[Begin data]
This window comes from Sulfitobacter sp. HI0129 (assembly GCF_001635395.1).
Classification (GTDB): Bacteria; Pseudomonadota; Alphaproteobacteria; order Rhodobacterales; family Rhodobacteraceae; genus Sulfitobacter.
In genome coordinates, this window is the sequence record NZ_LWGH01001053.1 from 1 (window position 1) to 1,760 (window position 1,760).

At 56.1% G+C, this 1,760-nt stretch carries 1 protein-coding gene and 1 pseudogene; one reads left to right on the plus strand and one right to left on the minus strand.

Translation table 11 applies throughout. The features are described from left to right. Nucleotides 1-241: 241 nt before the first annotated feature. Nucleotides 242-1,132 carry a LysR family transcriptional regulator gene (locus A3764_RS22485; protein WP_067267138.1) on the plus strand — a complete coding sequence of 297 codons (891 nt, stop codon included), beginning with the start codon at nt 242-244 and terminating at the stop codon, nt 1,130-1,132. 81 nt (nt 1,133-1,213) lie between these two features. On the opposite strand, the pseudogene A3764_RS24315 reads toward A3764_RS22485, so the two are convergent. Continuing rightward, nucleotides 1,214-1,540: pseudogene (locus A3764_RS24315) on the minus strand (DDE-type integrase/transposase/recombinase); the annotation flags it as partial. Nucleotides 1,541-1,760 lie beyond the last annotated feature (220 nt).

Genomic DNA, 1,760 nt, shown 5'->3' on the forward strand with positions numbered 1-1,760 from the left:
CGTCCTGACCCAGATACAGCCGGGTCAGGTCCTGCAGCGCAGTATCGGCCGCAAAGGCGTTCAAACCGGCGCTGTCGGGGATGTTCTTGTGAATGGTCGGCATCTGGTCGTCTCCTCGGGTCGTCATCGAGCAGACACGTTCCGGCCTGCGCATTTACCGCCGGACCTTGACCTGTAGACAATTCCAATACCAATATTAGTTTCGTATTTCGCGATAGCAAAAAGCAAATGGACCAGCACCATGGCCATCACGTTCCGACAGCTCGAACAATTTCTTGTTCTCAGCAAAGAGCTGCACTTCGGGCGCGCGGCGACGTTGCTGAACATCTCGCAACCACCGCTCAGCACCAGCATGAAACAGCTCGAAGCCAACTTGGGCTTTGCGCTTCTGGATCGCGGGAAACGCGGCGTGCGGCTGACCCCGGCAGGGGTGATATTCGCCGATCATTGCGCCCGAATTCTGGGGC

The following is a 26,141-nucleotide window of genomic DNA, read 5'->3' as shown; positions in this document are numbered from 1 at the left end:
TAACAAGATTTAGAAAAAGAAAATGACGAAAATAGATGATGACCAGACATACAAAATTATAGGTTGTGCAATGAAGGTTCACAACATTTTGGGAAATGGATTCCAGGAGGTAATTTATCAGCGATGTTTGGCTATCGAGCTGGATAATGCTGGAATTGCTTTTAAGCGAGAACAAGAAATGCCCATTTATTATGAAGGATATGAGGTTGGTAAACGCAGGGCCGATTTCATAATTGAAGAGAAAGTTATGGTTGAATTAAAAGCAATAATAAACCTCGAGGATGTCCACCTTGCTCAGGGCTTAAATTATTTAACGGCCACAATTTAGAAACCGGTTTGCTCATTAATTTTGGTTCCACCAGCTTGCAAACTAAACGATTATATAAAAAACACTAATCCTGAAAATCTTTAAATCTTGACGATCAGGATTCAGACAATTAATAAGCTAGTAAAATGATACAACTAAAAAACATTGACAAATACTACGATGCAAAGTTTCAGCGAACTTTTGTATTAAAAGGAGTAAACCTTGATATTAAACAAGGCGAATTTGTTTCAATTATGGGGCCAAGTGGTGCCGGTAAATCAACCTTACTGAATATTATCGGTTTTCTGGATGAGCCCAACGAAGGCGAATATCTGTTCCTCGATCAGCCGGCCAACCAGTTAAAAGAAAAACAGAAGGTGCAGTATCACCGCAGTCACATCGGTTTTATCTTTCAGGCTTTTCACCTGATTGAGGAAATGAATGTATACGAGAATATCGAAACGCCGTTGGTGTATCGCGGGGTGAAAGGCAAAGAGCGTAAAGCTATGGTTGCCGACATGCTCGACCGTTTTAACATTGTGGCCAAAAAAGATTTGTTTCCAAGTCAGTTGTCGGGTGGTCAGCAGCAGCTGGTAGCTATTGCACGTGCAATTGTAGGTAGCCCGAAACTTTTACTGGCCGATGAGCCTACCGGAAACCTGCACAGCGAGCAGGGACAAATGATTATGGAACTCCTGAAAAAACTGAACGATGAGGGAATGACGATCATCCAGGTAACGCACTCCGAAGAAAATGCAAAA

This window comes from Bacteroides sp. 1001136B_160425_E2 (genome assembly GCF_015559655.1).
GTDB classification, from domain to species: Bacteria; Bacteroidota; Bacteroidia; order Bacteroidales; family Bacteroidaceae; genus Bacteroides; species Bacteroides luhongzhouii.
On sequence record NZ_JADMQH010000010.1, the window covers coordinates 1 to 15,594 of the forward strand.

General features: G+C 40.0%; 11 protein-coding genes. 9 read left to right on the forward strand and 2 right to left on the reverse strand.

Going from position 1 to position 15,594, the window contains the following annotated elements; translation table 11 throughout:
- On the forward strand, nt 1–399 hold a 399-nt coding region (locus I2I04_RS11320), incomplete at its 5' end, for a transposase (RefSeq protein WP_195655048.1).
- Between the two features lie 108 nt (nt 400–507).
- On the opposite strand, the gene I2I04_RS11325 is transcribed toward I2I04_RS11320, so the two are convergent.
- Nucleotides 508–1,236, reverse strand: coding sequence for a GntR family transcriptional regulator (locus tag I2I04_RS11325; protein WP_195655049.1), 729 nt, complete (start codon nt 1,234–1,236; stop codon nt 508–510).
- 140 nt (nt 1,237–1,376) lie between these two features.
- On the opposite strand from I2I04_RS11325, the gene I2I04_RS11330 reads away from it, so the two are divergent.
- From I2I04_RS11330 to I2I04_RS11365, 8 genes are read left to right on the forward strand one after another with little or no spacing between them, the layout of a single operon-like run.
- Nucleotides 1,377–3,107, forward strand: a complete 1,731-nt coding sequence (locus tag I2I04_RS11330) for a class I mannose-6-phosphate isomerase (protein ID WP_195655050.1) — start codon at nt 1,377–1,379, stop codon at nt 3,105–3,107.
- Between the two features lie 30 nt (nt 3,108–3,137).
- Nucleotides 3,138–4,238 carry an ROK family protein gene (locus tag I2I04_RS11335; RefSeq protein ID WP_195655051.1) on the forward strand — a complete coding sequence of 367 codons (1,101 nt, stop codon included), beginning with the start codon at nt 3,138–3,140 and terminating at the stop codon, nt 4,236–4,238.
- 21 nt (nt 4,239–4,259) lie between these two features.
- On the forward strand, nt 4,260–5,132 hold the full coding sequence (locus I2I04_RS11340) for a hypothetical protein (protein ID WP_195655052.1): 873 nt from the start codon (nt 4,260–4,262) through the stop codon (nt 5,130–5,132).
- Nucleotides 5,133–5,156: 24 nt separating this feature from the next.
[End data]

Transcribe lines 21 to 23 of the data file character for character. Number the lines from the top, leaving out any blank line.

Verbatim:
- From I2I04_RS11330 to I2I04_RS11365, 8 genes are read left to right on the forward strand one after another with little or no spacing between them, the layout of a single operon-like run.
- Nucleotides 1,377–3,107, forward strand: a complete 1,731-nt coding sequence (locus tag I2I04_RS11330) for a class I mannose-6-phosphate isomerase (protein ID WP_195655050.1) — start codon at nt 1,377–1,379, stop codon at nt 3,105–3,107.
- Between the two features lie 30 nt (nt 3,108–3,137).